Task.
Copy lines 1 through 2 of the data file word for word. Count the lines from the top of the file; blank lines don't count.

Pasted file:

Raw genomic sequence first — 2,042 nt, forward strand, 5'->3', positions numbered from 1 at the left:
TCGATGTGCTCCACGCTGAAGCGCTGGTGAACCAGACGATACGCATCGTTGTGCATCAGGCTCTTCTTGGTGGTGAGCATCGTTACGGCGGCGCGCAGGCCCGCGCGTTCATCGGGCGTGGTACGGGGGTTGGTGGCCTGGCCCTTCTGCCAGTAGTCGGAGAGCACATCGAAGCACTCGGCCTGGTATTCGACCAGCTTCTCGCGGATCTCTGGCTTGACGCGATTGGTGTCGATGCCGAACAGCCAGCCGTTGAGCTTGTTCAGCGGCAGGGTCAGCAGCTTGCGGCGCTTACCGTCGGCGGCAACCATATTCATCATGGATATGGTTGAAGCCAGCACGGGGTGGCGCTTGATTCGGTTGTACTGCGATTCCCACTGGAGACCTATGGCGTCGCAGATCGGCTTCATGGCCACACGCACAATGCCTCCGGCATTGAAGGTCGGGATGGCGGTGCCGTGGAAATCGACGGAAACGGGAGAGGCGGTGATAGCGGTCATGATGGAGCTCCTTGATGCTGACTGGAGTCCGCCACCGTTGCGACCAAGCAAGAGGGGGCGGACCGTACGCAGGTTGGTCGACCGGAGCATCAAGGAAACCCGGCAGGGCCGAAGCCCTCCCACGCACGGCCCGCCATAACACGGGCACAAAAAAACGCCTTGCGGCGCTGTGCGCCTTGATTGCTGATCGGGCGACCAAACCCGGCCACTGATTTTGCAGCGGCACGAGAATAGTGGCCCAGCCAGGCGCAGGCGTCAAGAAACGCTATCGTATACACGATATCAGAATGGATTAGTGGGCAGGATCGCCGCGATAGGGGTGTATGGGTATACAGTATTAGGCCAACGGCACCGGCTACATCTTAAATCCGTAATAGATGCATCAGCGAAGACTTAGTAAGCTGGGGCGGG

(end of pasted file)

Raw genomic sequence first — 2,042 nt, forward strand, 5'->3', positions numbered from 1 at the left:
TCGATGTGCTCCACGCTGAAGCGCTGGTGAACCAGACGATACGCATCGTTGTGCATCAGGCTCTTCTTGGTGGTGAGCATCGTTACGGCGGCGCGCAGGCCCGCGCGTTCATCGGGCGTGGTACGGGGGTTGGTGGCCTGGCCCTTCTGCCAGTAGTCGGAGAGCACATCGAAGCACTCGGCCTGGTATTCGACCAGCTTCTCGCGGATCTCTGGCTTGACGCGATTGGTGTCGATGCCGAACAGCCAGCCGTTGAGCTTGTTCAGCGGCAGGGTCAGCAGCTTGCGGCGCTTACCGTCGGCGGCAACCATATTCATCATGGATATGGTTGAAGCCAGCACGGGGTGGCGCTTGATTCGGTTGTACTGCGATTCCCACTGGAGACCTATGGCGTCGCAGATCGGCTTCATGGCCACACGCACAATGCCTCCGGCATTGAAGGTCGGGATGGCGGTGCCGTGGAAATCGACGGAAACGGGAGAGGCGGTGATAGCGGTCATGATGGAGCTCCTTGATGCTGACTGGAGTCCGCCACCGTTGCGACCAAGCAAGAGGGGGCGGACCGTACGCAGGTTGGTCGACCGGAGCATCAAGGAAACCCGGCAGGGCCGAAGCCCTCCCACGCACGGCCCGCCATAACACGGGCACAAAAAAACGCCTTGCGGCGCTGTGCGCCTTGATTGCTGATCGGGCGACCAAACCCGGCCACTGATTTTGCAGCGGCACGAGAATAGTGGCCCAGCCAGGCGCAGGCGTCAAGAAACGCTATCGTATACACGATATCAGAATGGATTAGTGGGCAGGATCGCCGCGATAGGGGTGTATGGGTATACAGTATTAGGCCAACGGCACCGGCTACATCTTAAATCCGTAATAGATGCATCAGCGAAGACTTAGTAAGCTGGGGCGGG